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Vaccinating 911 Telecommunicators Is a National Imperative

Posted on January 29, 2021 by John Chiaramonte

The COVID-19 pandemic has impacted every aspect of life for most Americans and our nation’s emergency responders particularly have been affected by the disease. Like first responders working in the field, 911 professionals (i.e., telecommunicators, aka call-takers and dispatchers) working in public safety communications also have suffered. Many 911 authorities that are already experiencing dramatic staffing shortages are struggling to keep the coronavirus out of their emergency communications centers (ECCs) through the use of masks, social distancing, enhanced cleaning measures, temperature checks, and quarantining measures. 

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Is a Storm Brewing in Your Cloud?

Posted on September 29, 2020 by John Chiaramonte

The COVID-19 global pandemic has thrust cloud computing into the spotlight, with everything from primary education, to business meetings, to government operations moving “into the cloud.” We’ve highlighted how the benefits of cloud-based applications are clear: lower total cost of ownership, enhanced scalability and flexibility, and the ability to shift the maintenance responsibility to the service provider. Cloud-based applications are easy to update, are available anywhere network connectivity exists, and often are more secure and reliable than a premises-based solution.

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The Critical Role of Standards for NG911 Implementation

Posted on April 19, 2019 by John Chiaramonte

Throughout the design, development, and implementation of Next Generation 911 (NG911), one fundamental requirement has remained true: to achieve interoperability across the entire public safety communications ecosystem, NG911 implementations must adhere to a standard. For many years now, the 911 community has agreed that the NG911 standard is the National Emergency Number Association’s (NENA) Detailed Functional and Interface Standards for the NENA i3 Solution[1], commonly known as "NENA i3."

The first version of the standard, NENA 08-003, was ratified in June 2011. Since then, the standard was renumbered as NENA-STA-010.2-2016 when it was last updated in 2016. Later this year, NENA plans to revise the standard yet again expects American National Standards Institute (ANSI) ratification once again.

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How to Lessen the Impact of Public Safety Vendor Consolidations

Posted on September 27, 2018 by John Chiaramonte

A baseball adage says that when a pitcher throws you a curveball, you hit it to the opposite field. But what do you do when the pitcher hurls a fastball right at your head?

The public safety version of this scenario occurs whenever system or technology vendors consolidate, either through merger or acquisition, an action that often places their customers in a very precarious position. Agencies immediately wonder whether their already deployed systems will be supported in the same manner as before the consolidation.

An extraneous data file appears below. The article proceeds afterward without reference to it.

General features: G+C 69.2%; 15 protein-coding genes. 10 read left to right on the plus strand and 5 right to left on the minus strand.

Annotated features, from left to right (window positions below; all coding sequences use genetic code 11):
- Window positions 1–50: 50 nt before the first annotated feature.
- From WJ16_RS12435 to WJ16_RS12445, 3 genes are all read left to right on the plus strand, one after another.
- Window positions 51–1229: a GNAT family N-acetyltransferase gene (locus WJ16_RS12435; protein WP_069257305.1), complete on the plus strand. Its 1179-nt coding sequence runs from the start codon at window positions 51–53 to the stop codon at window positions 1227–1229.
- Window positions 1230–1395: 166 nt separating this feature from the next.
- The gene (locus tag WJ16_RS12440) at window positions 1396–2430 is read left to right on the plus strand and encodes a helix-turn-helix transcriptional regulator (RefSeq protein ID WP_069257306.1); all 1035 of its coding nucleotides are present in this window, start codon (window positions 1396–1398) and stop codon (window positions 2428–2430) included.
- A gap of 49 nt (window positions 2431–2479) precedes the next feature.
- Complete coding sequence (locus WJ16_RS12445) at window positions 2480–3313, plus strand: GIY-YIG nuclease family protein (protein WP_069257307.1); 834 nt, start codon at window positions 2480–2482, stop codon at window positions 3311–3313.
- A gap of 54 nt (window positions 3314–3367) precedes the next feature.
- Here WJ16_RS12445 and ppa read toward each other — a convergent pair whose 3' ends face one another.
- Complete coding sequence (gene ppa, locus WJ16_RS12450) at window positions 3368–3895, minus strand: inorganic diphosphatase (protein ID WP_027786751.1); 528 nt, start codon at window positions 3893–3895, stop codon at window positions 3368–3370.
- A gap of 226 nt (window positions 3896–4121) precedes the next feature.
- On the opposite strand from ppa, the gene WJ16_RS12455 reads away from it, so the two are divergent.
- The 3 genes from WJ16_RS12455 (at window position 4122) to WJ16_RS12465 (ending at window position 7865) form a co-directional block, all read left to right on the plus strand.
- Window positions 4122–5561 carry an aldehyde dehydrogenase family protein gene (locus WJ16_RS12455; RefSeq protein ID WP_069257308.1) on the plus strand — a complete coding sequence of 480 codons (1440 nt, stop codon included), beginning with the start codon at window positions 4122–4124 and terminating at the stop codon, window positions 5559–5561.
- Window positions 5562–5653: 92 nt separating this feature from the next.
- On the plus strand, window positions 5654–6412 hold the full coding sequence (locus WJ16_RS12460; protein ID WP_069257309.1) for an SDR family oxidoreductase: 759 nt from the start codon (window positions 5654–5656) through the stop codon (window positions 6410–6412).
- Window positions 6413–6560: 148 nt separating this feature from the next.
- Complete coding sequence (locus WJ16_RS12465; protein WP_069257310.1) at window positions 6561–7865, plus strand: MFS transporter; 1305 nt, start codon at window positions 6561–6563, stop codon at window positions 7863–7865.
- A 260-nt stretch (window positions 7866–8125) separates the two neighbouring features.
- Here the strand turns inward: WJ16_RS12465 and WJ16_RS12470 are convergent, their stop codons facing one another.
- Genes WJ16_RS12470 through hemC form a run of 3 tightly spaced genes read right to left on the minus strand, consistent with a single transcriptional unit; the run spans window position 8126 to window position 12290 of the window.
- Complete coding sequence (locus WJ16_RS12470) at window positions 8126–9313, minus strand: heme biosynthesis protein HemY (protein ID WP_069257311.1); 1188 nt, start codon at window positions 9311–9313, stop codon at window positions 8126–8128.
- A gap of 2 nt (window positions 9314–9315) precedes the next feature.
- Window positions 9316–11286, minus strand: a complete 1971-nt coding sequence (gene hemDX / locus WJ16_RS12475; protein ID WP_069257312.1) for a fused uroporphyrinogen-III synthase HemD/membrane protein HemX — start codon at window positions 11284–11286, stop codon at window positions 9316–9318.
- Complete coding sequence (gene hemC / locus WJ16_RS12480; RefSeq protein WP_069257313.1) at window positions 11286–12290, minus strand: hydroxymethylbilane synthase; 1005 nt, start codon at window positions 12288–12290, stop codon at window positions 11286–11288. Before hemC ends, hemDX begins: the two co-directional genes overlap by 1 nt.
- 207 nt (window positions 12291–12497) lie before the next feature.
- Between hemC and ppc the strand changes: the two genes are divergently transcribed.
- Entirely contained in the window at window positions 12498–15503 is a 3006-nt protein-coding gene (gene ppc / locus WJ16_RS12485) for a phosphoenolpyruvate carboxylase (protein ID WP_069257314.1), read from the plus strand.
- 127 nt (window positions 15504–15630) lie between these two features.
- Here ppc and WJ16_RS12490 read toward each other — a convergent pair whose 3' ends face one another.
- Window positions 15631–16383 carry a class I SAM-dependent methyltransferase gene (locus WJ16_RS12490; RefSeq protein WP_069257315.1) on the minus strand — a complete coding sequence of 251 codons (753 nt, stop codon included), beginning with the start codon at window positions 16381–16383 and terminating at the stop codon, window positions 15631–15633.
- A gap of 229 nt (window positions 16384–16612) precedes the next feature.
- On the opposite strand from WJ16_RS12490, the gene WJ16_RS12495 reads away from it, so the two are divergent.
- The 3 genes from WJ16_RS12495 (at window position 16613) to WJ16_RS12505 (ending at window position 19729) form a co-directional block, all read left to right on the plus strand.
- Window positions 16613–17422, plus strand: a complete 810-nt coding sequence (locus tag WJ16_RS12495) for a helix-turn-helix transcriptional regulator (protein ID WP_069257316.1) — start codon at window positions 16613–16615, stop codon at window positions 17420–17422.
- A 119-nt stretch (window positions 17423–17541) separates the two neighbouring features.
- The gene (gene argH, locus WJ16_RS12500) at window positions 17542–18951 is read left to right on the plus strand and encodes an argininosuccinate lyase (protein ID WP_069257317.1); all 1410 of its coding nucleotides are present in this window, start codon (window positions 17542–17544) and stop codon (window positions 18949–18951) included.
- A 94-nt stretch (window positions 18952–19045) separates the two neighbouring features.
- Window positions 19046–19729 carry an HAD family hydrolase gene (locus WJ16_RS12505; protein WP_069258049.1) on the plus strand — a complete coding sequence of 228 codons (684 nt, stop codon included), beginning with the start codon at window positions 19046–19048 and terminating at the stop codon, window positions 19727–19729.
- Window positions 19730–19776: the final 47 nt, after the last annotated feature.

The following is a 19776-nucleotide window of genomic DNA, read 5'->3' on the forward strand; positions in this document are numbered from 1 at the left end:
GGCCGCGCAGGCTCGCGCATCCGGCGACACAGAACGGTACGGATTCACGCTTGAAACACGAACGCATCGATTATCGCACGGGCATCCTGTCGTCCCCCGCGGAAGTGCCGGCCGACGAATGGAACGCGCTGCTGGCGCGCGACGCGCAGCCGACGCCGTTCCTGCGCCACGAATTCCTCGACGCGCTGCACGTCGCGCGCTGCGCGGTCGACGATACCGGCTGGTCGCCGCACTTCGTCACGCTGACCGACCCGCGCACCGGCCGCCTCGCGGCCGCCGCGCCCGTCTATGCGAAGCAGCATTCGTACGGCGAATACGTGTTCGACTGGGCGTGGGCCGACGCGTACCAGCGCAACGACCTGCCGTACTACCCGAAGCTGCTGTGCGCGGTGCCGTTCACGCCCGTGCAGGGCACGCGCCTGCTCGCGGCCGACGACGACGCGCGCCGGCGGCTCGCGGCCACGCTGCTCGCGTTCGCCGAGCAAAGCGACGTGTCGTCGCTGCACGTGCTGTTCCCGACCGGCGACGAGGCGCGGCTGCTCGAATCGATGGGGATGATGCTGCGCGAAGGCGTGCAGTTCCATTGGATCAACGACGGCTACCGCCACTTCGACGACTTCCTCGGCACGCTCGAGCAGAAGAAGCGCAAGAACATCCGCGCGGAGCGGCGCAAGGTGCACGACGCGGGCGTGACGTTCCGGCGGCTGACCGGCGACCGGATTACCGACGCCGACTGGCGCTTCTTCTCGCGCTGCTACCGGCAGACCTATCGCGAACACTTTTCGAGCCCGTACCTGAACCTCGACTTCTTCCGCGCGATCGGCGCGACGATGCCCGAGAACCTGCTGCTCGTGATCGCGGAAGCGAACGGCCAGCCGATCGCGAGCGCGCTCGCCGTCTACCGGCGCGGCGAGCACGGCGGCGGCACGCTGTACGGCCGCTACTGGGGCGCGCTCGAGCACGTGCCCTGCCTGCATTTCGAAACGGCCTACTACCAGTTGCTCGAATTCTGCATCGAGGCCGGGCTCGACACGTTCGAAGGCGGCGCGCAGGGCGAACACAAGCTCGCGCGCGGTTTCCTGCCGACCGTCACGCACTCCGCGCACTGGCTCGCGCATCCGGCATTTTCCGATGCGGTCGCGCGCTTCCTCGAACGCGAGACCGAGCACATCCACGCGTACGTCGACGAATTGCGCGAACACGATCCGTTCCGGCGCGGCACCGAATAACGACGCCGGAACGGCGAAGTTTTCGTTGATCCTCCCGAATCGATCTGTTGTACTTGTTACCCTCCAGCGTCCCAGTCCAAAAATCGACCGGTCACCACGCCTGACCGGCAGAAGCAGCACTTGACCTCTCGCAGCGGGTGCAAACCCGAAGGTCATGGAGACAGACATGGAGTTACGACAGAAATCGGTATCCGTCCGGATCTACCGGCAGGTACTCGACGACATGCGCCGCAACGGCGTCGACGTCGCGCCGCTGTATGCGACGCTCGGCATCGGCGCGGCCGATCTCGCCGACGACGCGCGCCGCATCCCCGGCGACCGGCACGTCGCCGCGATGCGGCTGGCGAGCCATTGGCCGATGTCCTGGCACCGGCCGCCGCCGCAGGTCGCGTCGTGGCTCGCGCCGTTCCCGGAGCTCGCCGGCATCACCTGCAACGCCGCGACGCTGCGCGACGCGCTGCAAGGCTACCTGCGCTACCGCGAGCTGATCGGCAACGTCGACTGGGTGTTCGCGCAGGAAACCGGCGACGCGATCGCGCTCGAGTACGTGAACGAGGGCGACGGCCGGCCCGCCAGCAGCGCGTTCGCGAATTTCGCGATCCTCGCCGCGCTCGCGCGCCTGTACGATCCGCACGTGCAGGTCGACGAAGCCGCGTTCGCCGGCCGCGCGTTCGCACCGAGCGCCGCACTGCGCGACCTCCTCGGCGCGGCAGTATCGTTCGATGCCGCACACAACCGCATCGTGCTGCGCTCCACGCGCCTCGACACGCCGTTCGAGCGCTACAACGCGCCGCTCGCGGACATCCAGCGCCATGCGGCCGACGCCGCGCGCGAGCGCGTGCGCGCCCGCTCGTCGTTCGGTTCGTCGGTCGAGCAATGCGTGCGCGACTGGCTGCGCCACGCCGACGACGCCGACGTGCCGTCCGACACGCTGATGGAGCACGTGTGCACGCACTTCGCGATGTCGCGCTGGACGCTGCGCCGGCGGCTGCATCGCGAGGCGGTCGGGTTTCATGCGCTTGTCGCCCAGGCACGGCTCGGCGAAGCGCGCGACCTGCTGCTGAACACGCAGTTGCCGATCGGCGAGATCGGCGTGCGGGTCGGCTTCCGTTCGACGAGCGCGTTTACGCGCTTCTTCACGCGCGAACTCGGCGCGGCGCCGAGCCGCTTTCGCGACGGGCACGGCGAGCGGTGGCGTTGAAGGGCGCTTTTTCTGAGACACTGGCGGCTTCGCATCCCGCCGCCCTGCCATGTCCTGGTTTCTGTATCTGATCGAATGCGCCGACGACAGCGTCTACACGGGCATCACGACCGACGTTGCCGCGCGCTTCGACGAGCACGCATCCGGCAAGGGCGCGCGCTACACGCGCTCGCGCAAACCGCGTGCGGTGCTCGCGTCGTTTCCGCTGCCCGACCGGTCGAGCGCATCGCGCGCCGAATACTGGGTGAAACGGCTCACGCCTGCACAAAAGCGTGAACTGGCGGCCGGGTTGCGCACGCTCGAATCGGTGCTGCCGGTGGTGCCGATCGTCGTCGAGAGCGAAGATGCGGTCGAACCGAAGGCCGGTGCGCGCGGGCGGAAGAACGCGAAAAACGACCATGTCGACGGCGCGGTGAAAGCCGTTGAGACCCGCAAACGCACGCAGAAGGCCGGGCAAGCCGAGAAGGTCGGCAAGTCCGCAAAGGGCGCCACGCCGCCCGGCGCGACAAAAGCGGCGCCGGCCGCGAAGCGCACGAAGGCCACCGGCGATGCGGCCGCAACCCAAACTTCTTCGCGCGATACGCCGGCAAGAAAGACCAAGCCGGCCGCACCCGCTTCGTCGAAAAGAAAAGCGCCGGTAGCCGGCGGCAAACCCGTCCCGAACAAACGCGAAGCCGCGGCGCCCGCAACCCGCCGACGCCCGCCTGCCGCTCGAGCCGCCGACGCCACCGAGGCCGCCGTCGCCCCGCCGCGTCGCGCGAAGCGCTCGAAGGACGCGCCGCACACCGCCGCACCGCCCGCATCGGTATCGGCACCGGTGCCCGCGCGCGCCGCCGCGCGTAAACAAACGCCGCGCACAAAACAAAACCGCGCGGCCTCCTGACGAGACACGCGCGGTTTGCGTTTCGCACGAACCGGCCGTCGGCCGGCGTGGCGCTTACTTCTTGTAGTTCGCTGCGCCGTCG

Often, they are not, in part because some number of administrative, engineering and service personnel typically leave a company after a consolidation.

Worse, systems and equipment often are eliminated in the aftermath of a consolidation, usually because of product redundancies. Preparing for system and equipment end of life always is challenging, but it becomes terrifying when it occurs suddenly and with no warning. Public safety agencies are in the business of saving lives and that becomes significantly more difficult when communications systems are rendered inoperable because replacement components or maintenance services cannot be procured—because they no longer exist.  

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Records Are Meant To Be Broken, Right? DDoS Attacks Are a Concern to 911

Posted on March 6, 2018 by John Chiaramonte

Computer and cybersecurity nerds across the internet are marveling at last week’s report of a record-breaking distributed denial of service (DDoS) attack aimed at a software development website called GitHub that caused intermittent access outages.

For those unfamiliar with DDoS attacks, they are intended to block public access to an online service by flooding it with junk data or repeated requests from multiple, and often compromising sources, thereby rendering legitimate access impossible. DDoS attacks are increasing in quantity, breadth, and sophistication. Some attacks have gone as far as demanding a ransom to terminate the attack.

Cyber attacks are on the rise, and public safety MUST protect against them

As we talk with our public safety communications clients about implementing a statewide emergency services IP network (ESInet) and / or Next Generation Core Services (NGCS), we cannot stress enough that protecting these Internet Protocol (IP)-based, broadband-enabled networks is paramount. Government DDoS attacks  have already caused many detrimental and unforeseeable effects on emergency response. Recently, the Multi-State Information Sharing and Analysis Center (MS-ISAC) released their 2018 SLTT Government Outlook which, not surprisingly, highlighted its position that the “sophistication of malware, cyber threat actors, and tactics, techniques, and procedures (TTPs) will continue to increase.”

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